Wednesday, March 11, 2015



Washington, D.C. (JFK+50) Fifty-four years ago today, March 11, 1961, President John F. Kennedy asked Congress to appropriate $500 million to promote economic development, social progress and political freedom in Latin America.  

The ten year program, called the Alliance for Progress, was designed to assist the people of Latin America to...

"build a hemisphere where all men can hope for a suitable standard of living and all can live out their lives in dignity and freedom."

President Kennedy's proposal made good on the pledge made in his Inaugural Address...

"to convert our good words into good assist free men and free governments in casting off the chains of poverty."

The Kennedy administration hoped to reverse the steadily deteriorating relations in the 1950s between the United States and Latin America. 

Cuban president Fidel Castro,  whose communist dictatorship was not included in the Alliance, was, not surprisingly, unimpressed by the proposal.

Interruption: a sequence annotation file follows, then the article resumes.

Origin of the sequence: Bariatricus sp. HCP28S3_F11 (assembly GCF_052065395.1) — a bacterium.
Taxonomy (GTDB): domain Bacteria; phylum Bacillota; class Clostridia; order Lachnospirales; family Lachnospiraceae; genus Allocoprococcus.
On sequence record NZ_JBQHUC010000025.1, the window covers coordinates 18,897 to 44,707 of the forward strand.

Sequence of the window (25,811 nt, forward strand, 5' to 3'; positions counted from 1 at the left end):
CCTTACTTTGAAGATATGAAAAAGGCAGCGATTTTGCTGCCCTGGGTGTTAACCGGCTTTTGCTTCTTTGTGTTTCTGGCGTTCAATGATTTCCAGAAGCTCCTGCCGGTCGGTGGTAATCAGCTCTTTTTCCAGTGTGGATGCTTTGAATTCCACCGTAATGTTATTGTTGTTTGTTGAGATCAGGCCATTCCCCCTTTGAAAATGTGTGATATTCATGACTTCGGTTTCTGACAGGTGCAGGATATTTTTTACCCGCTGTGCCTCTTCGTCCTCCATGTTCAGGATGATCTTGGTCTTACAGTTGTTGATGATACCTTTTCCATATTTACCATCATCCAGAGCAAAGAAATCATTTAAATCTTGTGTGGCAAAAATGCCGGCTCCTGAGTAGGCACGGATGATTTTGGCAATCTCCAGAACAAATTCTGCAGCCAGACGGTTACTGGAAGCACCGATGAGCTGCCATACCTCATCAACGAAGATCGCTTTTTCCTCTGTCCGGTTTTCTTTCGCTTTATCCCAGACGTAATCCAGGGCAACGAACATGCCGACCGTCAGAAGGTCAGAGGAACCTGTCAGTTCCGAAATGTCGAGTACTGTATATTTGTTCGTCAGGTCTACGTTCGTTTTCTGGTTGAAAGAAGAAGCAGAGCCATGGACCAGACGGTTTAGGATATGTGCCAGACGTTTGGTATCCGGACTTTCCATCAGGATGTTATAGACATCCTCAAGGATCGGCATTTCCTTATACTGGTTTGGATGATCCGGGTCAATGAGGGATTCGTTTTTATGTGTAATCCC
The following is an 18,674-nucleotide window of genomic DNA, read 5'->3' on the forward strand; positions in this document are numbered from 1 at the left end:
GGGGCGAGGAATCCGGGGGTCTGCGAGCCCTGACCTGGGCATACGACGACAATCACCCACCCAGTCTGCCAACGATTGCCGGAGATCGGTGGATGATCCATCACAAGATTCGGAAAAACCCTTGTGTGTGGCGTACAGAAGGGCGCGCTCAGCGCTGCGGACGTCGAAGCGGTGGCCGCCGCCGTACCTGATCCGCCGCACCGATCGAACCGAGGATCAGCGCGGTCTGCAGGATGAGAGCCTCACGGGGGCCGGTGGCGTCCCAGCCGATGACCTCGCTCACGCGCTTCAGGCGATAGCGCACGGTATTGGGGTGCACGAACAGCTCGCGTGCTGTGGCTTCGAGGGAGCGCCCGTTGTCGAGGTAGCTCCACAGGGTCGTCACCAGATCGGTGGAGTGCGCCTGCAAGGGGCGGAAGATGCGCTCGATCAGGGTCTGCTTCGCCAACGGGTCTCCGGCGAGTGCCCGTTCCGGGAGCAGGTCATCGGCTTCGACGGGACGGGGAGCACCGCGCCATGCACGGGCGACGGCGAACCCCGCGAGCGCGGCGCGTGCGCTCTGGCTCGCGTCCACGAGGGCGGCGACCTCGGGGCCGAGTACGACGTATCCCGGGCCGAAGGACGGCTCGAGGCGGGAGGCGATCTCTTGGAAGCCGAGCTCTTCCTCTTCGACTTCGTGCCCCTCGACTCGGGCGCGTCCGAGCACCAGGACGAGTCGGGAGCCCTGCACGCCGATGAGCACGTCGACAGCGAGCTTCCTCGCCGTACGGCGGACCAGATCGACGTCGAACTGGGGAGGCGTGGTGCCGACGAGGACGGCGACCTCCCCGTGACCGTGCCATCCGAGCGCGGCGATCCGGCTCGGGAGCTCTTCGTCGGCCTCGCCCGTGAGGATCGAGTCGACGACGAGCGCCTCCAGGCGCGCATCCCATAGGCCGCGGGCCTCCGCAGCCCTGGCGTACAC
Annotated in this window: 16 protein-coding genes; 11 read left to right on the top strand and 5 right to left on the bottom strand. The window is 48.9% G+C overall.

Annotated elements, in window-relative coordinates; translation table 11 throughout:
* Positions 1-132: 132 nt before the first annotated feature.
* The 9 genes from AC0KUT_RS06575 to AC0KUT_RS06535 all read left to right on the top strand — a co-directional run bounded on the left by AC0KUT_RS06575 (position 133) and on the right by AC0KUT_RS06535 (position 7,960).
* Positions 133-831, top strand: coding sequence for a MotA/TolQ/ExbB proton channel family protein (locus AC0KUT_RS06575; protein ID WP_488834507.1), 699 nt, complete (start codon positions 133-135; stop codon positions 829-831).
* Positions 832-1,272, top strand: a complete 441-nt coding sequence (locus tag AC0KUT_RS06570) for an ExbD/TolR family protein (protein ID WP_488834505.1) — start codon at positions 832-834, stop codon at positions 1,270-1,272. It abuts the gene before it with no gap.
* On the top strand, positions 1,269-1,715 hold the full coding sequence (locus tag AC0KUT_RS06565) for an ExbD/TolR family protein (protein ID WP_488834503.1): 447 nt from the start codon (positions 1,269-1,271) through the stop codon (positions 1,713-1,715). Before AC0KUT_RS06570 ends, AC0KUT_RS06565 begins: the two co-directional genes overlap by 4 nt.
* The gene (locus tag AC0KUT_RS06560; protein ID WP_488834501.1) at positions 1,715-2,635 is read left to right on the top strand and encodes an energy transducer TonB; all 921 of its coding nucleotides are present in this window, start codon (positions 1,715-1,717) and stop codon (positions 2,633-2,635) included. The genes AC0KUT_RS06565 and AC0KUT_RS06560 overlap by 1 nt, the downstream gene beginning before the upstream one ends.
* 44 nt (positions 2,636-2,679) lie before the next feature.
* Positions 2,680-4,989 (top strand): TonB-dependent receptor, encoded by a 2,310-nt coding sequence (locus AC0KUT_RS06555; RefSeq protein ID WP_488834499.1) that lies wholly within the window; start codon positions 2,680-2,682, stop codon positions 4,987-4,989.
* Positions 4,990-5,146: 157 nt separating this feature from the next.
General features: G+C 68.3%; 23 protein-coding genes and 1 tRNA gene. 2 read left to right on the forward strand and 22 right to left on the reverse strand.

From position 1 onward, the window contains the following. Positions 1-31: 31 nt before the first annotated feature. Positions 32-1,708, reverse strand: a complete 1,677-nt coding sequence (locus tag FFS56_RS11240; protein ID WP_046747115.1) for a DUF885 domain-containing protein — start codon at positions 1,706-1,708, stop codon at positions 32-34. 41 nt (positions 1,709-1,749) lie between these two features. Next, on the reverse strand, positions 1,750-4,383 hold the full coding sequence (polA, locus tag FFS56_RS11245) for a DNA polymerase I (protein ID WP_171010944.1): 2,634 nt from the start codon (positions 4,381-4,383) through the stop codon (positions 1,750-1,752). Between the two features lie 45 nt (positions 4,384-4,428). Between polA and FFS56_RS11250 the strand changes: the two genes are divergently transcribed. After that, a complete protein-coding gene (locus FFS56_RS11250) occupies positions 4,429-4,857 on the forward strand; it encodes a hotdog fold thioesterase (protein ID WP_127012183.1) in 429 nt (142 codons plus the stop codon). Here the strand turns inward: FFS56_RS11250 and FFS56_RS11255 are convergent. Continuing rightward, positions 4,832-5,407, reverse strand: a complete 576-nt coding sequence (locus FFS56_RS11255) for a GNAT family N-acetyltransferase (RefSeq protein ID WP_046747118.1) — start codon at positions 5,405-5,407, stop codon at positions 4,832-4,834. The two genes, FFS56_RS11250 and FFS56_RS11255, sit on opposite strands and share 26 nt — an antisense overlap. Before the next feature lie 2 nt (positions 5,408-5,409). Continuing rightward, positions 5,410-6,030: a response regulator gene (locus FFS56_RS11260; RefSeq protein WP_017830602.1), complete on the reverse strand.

Castro said:

"We'll see whether the conscience of Latin America can be bought for $500 million....or whether, as we contend, it cannot be bought at any price."

According to the JFK Library, the Alliance for Progress was "the largest United States aid program created for the developing world."

The Library acknowledges that the program failed to achieve many of its goals, but it "supported the construction of housing, schools, airports, hospitals, clinics and water-purification projects as well as the distribution of free textbooks to students."


"Alliance for Progress (Alianza para el Progreso),"

"Looking Back:  The Alliance for Progress and Its Legacy," by Lauren Monsen,

C. Douglas Dillon, JFK & the
Delegation of the Inter-American
Economic & Social Conference
August 19, 1961
Photo by Robert L. Knudsen
JFK Library Image